Good morning. There will be very little normal politics this week. Britain is focused on the events taking place to mourn and commemorate Queen Elizabeth, and prepare for her funeral next week, and to mark the accession of King Charles III to the throne, and the main coverage of all this is on a seperate live blog. It’s here.
But parliament, and Westminster, have a huge role to play, and in the politics blog I will be focusing in particular on those aspects of the ceremonial events. I will also be covering any non-royal politics news that may be around. There won’t be much, but we are getting a Downing Street lobby briefing this morning.
At Westminster the main focus will be on Charles’s first visit to the Houses of Parliament as King. He will be in Westminster Hall (the oldest surviving part of the palace) to received addresses of condolence from the Speaker, Sir Lindsay Hoyle, on behalf of the Commons, and the Lord Speaker, Lord McFall, on behalf of the Lords. After that the King will reply. As I came into the office a few minutes ago MPs and peers were queuing up to get into Westminster Hall for the event, which is due to start after 10am. My colleague Jessica Elgot has a preview here.
It all sounds quite formal and routine. But it all underlines quite how firmly embedded the monarchy is into the political life of the national. Britain is a constitutional monarchy, and one where the King is more visible and influential than other democracies with royal families. “If Liz Truss had been a Swedish political leader, she would have travelled to see the speaker of the Riksdag this week to be appointed as prime minister, not the monarch,” my colleague Martin Kettle pointed out, in a very good column on this last week. In the past it was common to hear people say that, after the Queen died, there would be a public debate about whether the reach of the royal family should be scale back. But since Thursday there has been no evidence to suggest that will happen at all, and events like this morning’s suggest this is a moment for continuity, not change.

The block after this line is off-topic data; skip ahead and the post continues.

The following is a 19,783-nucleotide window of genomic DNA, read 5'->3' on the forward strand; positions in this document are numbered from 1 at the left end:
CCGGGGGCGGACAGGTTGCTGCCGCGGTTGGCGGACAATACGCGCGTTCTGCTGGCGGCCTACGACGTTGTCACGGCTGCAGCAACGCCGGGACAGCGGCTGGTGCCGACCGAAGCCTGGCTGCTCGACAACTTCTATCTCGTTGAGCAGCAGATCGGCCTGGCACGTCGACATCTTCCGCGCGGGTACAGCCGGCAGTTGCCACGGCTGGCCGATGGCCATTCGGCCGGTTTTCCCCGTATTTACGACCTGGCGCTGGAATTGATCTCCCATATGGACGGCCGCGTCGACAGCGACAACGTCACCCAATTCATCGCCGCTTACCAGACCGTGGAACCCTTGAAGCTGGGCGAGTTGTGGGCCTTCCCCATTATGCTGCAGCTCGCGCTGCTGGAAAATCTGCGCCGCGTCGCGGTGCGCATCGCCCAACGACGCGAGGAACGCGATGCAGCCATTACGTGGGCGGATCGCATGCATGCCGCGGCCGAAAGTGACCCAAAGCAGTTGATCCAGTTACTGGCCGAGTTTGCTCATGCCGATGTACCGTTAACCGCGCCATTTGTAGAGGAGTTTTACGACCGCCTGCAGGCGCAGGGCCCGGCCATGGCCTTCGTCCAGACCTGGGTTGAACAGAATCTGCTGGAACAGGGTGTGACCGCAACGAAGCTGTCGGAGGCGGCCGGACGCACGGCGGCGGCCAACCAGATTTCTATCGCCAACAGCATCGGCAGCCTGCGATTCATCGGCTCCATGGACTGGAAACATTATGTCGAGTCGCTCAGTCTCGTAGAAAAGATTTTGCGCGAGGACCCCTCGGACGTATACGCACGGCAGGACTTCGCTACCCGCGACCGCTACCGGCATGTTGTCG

The King will then travel to Scotland where early this evening he will received a similar motion of condolence from MSPs in the Scottish parliament.
Here are tweets from some parliamentarians at Westminster waiting to hear from the new King.
From the Conservative MP Greg Hands
From Labour’s Darren Jones
From the Conservative MP Robert Halfon
From the Labour MP Christian Wakeford
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